The Jersey Girls and the other families as well as so many firefighters and first responders are still desperately seeking answers. Before he sadly passed away, Barry Jennings was one of countless victims more quietly seeking the truth. He and William Rodriguez are just two amongst many who directly witnessed the events and could not believe the official story. All want answers. All seek justice. This is why I support their cause for 9/11 truth and in a small way have tried to act on their behalf by presenting their stories and delving into the subject more deeply myself (see below and read this previous article published for the tenth anniversary).

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You may have noticed that up to this point, I have carefully steered clear of any mention of the dread word “conspiracy”. My reason for this avoidance is obvious enough: that the word “conspiracy”, though acknowledged as a valid synonym for plot, intrigue and affair in both dictionaries and, perhaps more significantly, in courts of law, has increasingly been tarnished.

More often than not conjoined with another otherwise neutral term “theory”, it nowadays functions as a compound noun of exceptionally potent force. For it is next to impossible to hear the words “conspiracy theorist” and not think “conspiracy nut”. In short, “conspiracy theory” is a weaponised term; its use is therefore tantamount to pointing the finger and saying: “are you an idiot or charlatan?”

But there is a “conspiracy theory” at work, of course, and James Corbett brilliantly elucidates the absurdity of it in his miniature Youtube masterpiece [only 4 mins long] aptly entitled “9/11: a conspiracy theory”:

As with all the best satire, its brilliance resides in its closeness to reality. This really is the official story of 9/11 and Corbett provides links to verify the many statements in his own transcript which I have reproduced in full below as an addendum.

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Gore Vidal once said “I am not a conspiracy theorist, I am a conspiracy analyst”. And Vidal, a close friend of the Kennedys and a close student of history, was one of the most high-profile figures to call for a reopening of the investigation into 9/11.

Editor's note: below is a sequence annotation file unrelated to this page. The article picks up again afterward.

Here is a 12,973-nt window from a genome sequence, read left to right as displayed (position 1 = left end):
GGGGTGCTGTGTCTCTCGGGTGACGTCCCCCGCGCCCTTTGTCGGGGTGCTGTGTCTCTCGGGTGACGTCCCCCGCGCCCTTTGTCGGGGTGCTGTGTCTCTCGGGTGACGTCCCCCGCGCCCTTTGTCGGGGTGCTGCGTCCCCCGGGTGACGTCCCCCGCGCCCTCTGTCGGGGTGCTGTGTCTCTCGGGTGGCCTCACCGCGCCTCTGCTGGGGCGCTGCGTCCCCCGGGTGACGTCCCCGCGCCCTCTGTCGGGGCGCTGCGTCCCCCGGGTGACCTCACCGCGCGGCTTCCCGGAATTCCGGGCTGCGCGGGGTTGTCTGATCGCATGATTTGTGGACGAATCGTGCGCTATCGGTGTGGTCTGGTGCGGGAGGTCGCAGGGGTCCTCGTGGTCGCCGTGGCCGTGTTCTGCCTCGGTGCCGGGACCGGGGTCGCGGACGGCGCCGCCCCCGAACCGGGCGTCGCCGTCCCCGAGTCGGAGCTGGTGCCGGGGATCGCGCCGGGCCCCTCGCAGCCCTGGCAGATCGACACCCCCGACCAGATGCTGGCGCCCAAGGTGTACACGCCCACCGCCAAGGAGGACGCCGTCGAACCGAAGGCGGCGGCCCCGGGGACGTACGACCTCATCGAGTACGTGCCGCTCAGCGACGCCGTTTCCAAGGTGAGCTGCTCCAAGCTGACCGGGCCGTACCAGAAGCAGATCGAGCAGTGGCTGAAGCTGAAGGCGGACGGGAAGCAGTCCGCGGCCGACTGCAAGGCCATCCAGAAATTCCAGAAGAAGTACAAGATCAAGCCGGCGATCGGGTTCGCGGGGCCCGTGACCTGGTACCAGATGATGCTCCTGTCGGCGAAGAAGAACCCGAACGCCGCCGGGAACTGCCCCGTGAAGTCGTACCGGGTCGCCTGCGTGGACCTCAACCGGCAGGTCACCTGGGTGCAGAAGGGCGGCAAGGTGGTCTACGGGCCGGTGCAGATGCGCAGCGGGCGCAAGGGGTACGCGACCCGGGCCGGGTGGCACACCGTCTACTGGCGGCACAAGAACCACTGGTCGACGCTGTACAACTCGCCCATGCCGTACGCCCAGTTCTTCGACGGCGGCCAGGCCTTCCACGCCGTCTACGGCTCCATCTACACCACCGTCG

What Vidal understood from firsthand experience is that politics is replete with instances that would be labelled “conspiracy theories” except the fact that they have already been proven “conspiracy fact”.

I shall list a few that are both germane and that have been established with historical certainty:

Firstly, the coups: Guatemala (Operation PBSuccess, 1953), Iran (Operation Ajax, 1954), the various CIA attempts to kill Castro, and significantly the overthrow of democratic socialist government of Salvador Allende in Chile on another day of infamy, September 11th 1973, that led to 16-year reign of terror by the Pinochet regime.

On a special edition of RT’s ‘Going Underground’ embedded below, Farhaan Ahmed spoke with Pablo Vivanco, a Chilean journalist and the former director of TeleSUR English. They marked the 48th anniversary of coup and the subsequent transformation of Chilean society into one modelled on the Chicago Boys’ neoliberalism, and also discussed the rise of a continent-wide purge of the left through the US-organised Operation Condor:

More controversially, under the codename Operation Gladio, a network of “stay-behind” anti-communist armed groups, presided over by US and British secret service agents, infiltrated extremist groups around Europe during the 1970s, and were used to assist and provoke multiple terrorist attacks (this was well-documented in an excellent three-part BBC Timewatch special by filmmaker Allan Francovich):

Other so-called ‘false flag’ provocations have included the Gulf Of Tonkin incident, a hoax that served as the pretext for the Vietnam War, and Israel’s attack and attempt to sink the unarmed USS Liberty during the Six-Day War, with the intention of attributing blame to the Egyptians in the hope of bringing America into the war.